The Basics of Computer Hardware

In 1975, the personal computer revolution started creating jobs for computer technicians. 1985 saw the great expansion of the personal computer with the first shipment of Windows for PCs. The next explosion in personal computing came in 1995 with the introduction of the World Wide Web to the public. The computer information systems field continues to grow to this day. According to the U.S. Bureau of Labor Statistics, employment of computer support specialists is projected to grow 10 percent from 2016 to 2026.

In 2016, 269 million personal computers were sold in the US, Wikipedia. The number of tablets is forecasted to reach 185 million by 2020. That equates to, at a minimum, one computer or tablet per employee in most every company in the US. Who is going to maintain all of these computers and tablets? Interested in learning more about computer hardware as a computer technician? The following blog article focuses on the personal computer, microprocessor, storage devices, and peripherals.

Personal Computer System

A personal computer (PC) is a multi-purpose computer that includes peripherals, memory storage, hard disk drive, sound card, modem and/or network card.

System Unit – holds the computer’s main circuit board, microprocessor, memory, power supply and storage device.

Hard Disk Drive – the main storage on a personal computer system.

Optical Drive – a storage device that works with CDs and DVDs.

External Storage – includes external hard disks, USB flash drives and memory cards.

Keyboard – the primary input device, typically a QWERTY interface with 10-key accompaniment.

Mouse – an input device designed to manipulate on-screen graphical objects and controls.

Printer – an output device that produces computer-generated text or graphical images on paper.

Sound System – output of digital music, recorded speech and other sound effects. The personal computer system uses a sound card that sends signals to the speakers.

Display System – includes a graphics card that converts raw digital data into images to display on the monitor. Monitors use display technologies including LCDs and LEDs.

Network and Internet Access – built-in circuitry for wired or wireless connections to a computer network. Most internet connections require a modem.

A personal computer system can be upgraded to make it more powerful. The computer’s processor, internal hard disk drive, graphics card, and CD/DVD drive can be replaced. Memory, external hard drives, a second display screen and USB ports can be added.

Microprocessor

A microprocessor or CPU is an integrated circuit designed to process instructions. The computer can have a single microprocessor or multi-core processor. More cores means faster performance.

Random Access Memory (RAM) – RAM is a temporary holding area for data, application program instructions and the operating system.

Read-Only Memory (ROM) – a type of memory that holds the computer’s startup routine.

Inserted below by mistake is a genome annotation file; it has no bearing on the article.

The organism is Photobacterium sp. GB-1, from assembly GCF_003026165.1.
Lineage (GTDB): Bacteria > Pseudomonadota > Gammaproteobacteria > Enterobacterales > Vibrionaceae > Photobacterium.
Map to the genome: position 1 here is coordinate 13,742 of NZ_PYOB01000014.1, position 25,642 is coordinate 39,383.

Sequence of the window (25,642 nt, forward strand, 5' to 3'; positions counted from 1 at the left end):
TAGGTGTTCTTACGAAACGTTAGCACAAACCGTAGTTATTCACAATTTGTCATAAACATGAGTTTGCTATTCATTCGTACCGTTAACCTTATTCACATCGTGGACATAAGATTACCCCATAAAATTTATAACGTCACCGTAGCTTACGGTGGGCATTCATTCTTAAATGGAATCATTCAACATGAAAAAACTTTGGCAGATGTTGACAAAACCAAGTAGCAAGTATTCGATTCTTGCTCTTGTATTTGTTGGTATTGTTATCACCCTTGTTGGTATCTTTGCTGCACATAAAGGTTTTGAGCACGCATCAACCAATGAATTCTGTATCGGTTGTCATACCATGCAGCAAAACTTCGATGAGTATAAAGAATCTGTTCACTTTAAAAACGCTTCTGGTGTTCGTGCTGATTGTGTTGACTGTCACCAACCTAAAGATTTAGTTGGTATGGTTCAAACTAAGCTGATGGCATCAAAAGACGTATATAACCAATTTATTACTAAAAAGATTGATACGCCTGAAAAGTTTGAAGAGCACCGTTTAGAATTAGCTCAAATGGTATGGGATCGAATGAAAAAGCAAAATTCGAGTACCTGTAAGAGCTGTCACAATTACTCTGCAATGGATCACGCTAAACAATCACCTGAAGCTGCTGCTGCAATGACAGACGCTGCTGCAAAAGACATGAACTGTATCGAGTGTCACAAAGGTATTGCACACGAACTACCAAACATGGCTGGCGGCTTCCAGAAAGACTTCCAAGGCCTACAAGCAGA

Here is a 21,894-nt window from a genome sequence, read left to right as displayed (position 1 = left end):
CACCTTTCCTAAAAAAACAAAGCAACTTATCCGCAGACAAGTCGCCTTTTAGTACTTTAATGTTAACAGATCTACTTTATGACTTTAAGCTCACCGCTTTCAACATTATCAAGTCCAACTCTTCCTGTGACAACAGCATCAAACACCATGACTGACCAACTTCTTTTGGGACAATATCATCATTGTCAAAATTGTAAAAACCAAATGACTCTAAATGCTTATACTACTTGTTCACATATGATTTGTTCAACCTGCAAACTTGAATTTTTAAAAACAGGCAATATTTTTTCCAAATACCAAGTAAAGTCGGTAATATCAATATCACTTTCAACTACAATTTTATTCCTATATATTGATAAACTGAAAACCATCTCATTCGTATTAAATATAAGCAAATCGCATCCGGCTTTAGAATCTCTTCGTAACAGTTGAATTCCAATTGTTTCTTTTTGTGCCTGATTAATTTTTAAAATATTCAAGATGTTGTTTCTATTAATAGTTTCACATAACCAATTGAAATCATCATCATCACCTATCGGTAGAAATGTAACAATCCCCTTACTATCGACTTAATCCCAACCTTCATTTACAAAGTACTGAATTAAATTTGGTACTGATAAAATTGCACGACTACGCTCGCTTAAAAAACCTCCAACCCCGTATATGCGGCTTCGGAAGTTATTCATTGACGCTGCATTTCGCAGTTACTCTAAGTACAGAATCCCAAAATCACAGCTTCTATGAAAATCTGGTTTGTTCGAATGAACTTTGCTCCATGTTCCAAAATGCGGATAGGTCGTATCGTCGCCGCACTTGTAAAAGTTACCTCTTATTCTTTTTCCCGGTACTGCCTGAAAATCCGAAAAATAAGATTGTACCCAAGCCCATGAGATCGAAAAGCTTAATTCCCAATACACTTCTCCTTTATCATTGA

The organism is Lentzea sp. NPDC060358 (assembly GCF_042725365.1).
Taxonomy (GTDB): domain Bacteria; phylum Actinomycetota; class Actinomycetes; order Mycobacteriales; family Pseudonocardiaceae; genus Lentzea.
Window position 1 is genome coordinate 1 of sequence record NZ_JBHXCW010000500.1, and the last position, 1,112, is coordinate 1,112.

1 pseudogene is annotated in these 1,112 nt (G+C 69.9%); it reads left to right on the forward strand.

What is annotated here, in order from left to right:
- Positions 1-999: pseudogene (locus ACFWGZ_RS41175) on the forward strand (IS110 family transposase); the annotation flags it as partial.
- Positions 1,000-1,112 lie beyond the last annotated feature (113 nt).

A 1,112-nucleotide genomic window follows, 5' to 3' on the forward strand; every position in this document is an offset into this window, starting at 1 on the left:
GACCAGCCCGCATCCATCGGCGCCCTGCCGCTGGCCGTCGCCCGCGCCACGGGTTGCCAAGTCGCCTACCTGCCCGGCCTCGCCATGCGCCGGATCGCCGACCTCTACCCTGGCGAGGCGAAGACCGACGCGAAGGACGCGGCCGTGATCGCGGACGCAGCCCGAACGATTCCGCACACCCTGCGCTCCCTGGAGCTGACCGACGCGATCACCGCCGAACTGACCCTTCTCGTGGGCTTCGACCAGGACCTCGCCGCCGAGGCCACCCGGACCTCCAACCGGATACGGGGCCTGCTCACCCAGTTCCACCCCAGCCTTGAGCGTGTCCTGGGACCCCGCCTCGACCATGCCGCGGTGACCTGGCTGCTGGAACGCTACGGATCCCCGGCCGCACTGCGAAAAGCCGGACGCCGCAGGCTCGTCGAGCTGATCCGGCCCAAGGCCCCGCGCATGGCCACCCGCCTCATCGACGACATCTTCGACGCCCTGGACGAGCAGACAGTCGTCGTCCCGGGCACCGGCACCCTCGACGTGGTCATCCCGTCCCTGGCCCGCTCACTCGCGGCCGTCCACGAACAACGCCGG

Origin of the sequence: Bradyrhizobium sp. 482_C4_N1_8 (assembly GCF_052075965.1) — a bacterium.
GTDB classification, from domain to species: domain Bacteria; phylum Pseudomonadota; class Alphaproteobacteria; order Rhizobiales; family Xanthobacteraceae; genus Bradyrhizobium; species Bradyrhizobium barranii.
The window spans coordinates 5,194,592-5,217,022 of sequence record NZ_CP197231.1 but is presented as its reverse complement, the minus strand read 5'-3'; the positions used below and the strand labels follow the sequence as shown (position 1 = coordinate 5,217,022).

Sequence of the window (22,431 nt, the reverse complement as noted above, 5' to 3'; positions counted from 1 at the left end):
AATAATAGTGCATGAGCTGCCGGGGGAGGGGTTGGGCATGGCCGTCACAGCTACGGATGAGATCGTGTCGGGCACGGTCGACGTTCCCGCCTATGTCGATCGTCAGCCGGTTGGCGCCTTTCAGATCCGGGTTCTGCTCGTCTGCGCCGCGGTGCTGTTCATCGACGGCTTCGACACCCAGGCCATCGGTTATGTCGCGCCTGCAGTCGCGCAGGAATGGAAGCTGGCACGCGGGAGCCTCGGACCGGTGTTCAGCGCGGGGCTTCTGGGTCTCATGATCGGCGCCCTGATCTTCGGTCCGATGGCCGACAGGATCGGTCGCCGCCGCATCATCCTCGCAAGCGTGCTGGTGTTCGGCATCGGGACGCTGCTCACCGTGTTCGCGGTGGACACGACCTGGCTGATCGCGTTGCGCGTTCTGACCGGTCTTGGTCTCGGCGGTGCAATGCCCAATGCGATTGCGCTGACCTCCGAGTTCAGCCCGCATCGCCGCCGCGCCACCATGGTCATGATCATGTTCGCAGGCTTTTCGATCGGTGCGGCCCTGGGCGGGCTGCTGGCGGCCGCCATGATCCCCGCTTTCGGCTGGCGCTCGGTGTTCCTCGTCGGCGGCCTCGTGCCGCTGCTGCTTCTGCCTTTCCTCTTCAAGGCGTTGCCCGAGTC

EEPROM – Electrically Erasable Programmable Read-Only Memory; stores the basic hardware settings without the need for power to the computer.

Storage Devices

The basic components of a data storage system include a storage medium and storage device. The storage medium is the disk, CD or DVD that contains data. The storage device is the mechanical apparatus that records and retrieves data from a storage medium.

Peripherals

Input devices consist of keyboards, touch-sensitive screens, a mouse, scanners, digital cameras, and a microphone. Output devices include printers, monitor and digital cameras.

Pointing Device – use of a mouse, trackball, or joystick to allow the user to manipulate an on-screen pointer and screen-based graphical controls.

Display Devices – displays text and images. Image quality depends on screen size, dot pitch, width of viewing angle, response rate, resolution and color depth.

  • Dot pitch – a measure of image clarity, a smaller dot pitch translates into a crisper image.
  • Width of viewing angle – indicates how far to the side a user can still clearly see the screen image.
  • Response rate – the time it takes for one pixel to change from black to white and then back to black.
  • Resolution – the number of horizontal and vertical pixels that are displayed on the screen.
  • Color depth – the number of colors a monitor can display.

Printing Devices – printers typically use either an ink jet or laser technology. Printers differ in resolution, speed, duty cycle, operating costs, two-sided printing and memory.

Does learning about Computer Hardware interest you? Are you looking for a rewarding career at a as a help desk specialist or computer technician? The Computer Information Systems/Business Administration diploma program,¬†at Gwinnett College’s Lilburn, GA campus, is designed to train the college graduate to seek an entry-level career in office management utilizing accounting and computer information systems.

Computer Information Systems/Business Administration graduates from this program can also transfer their school credits directly into the Associate of Science Degree in Business, Computer Information concentration, program. They will need to complete four additional courses to obtain their associate degree.

Contact us today to learn more about becoming a computer help desk specialist or computer technician.